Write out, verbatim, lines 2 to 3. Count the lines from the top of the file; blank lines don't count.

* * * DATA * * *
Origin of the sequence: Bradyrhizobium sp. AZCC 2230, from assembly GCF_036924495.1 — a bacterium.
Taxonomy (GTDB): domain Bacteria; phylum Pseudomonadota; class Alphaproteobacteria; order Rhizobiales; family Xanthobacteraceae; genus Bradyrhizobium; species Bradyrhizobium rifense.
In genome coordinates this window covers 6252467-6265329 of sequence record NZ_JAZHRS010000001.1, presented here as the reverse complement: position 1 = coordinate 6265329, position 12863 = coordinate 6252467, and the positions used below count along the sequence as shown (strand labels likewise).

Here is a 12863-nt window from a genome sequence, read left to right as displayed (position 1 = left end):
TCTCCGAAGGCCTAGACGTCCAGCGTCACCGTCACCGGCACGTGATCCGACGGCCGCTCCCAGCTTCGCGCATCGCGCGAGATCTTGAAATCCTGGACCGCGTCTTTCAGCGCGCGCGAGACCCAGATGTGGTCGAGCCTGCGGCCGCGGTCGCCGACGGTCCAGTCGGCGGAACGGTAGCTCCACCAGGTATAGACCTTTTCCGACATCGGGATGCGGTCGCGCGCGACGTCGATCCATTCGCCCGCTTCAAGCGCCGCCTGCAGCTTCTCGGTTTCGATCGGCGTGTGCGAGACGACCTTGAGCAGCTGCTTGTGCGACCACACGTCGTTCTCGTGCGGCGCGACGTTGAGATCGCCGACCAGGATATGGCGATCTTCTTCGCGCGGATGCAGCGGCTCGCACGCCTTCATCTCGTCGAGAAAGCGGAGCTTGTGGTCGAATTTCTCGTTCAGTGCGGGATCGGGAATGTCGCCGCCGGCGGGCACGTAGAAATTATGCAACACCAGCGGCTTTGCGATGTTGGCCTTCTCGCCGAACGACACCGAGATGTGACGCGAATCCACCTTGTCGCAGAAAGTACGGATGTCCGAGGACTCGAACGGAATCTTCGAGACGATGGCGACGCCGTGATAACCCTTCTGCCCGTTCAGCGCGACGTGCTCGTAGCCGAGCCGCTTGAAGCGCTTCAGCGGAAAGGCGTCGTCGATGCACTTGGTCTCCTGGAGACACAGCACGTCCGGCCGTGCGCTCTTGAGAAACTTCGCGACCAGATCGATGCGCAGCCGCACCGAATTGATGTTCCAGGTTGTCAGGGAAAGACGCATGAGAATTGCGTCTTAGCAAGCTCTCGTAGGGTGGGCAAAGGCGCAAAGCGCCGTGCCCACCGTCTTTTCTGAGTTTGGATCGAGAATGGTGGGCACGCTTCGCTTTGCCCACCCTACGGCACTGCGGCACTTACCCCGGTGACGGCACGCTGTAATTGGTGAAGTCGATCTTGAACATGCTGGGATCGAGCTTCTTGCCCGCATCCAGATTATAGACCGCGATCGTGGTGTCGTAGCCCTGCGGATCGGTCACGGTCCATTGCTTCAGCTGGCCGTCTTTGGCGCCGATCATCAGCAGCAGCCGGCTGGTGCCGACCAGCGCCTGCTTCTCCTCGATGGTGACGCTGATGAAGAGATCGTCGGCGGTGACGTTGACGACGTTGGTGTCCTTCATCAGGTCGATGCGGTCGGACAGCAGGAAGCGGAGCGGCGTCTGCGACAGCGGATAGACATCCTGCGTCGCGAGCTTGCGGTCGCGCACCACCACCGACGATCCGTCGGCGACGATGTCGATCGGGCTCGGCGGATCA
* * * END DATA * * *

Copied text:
Taxonomy (GTDB): domain Bacteria; phylum Pseudomonadota; class Alphaproteobacteria; order Rhizobiales; family Xanthobacteraceae; genus Bradyrhizobium; species Bradyrhizobium rifense.
In genome coordinates this window covers 6252467-6265329 of sequence record NZ_JAZHRS010000001.1, presented here as the reverse complement: position 1 = coordinate 6265329, position 12863 = coordinate 6252467, and the positions used below count along the sequence as shown (strand labels likewise).